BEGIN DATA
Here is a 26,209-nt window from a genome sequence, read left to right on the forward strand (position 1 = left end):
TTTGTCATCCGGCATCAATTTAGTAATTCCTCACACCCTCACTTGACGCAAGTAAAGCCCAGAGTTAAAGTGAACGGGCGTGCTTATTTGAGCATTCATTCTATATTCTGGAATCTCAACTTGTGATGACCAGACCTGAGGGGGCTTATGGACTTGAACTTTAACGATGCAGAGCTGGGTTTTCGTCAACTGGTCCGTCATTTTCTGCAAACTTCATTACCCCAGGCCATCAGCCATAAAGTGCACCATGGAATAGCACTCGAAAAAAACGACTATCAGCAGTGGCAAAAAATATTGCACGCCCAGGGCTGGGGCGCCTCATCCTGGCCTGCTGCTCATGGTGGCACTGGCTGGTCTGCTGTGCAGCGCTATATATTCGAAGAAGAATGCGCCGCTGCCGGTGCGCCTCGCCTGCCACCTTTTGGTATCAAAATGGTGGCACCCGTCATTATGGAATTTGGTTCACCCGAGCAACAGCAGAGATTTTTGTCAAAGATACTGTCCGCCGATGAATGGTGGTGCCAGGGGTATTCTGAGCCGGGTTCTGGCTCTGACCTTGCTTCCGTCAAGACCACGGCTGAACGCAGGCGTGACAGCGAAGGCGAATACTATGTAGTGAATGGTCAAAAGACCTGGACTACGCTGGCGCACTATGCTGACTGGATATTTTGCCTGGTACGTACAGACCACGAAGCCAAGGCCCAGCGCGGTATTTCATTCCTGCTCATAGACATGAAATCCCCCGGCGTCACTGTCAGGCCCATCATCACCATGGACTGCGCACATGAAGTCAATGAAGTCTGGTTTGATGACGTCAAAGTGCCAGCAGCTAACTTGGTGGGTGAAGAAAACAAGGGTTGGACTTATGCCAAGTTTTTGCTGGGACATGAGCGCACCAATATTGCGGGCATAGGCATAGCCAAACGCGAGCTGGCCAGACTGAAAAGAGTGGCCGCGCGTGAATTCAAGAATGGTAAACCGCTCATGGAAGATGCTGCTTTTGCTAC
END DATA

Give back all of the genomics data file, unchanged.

Here is a 26,209-nt window from a genome sequence, read left to right on the forward strand (position 1 = left end):
TTTGTCATCCGGCATCAATTTAGTAATTCCTCACACCCTCACTTGACGCAAGTAAAGCCCAGAGTTAAAGTGAACGGGCGTGCTTATTTGAGCATTCATTCTATATTCTGGAATCTCAACTTGTGATGACCAGACCTGAGGGGGCTTATGGACTTGAACTTTAACGATGCAGAGCTGGGTTTTCGTCAACTGGTCCGTCATTTTCTGCAAACTTCATTACCCCAGGCCATCAGCCATAAAGTGCACCATGGAATAGCACTCGAAAAAAACGACTATCAGCAGTGGCAAAAAATATTGCACGCCCAGGGCTGGGGCGCCTCATCCTGGCCTGCTGCTCATGGTGGCACTGGCTGGTCTGCTGTGCAGCGCTATATATTCGAAGAAGAATGCGCCGCTGCCGGTGCGCCTCGCCTGCCACCTTTTGGTATCAAAATGGTGGCACCCGTCATTATGGAATTTGGTTCACCCGAGCAACAGCAGAGATTTTTGTCAAAGATACTGTCCGCCGATGAATGGTGGTGCCAGGGGTATTCTGAGCCGGGTTCTGGCTCTGACCTTGCTTCCGTCAAGACCACGGCTGAACGCAGGCGTGACAGCGAAGGCGAATACTATGTAGTGAATGGTCAAAAGACCTGGACTACGCTGGCGCACTATGCTGACTGGATATTTTGCCTGGTACGTACAGACCACGAAGCCAAGGCCCAGCGCGGTATTTCATTCCTGCTCATAGACATGAAATCCCCCGGCGTCACTGTCAGGCCCATCATCACCATGGACTGCGCACATGAAGTCAATGAAGTCTGGTTTGATGACGTCAAAGTGCCAGCAGCTAACTTGGTGGGTGAAGAAAACAAGGGTTGGACTTATGCCAAGTTTTTGCTGGGACATGAGCGCACCAATATTGCGGGCATAGGCATAGCCAAACGCGAGCTGGCCAGACTGAAAAGAGTGGCCGCGCGTGAATTCAAGAATGGTAAACCGCTCATGGAAGATGCTGCTTTTGCTAC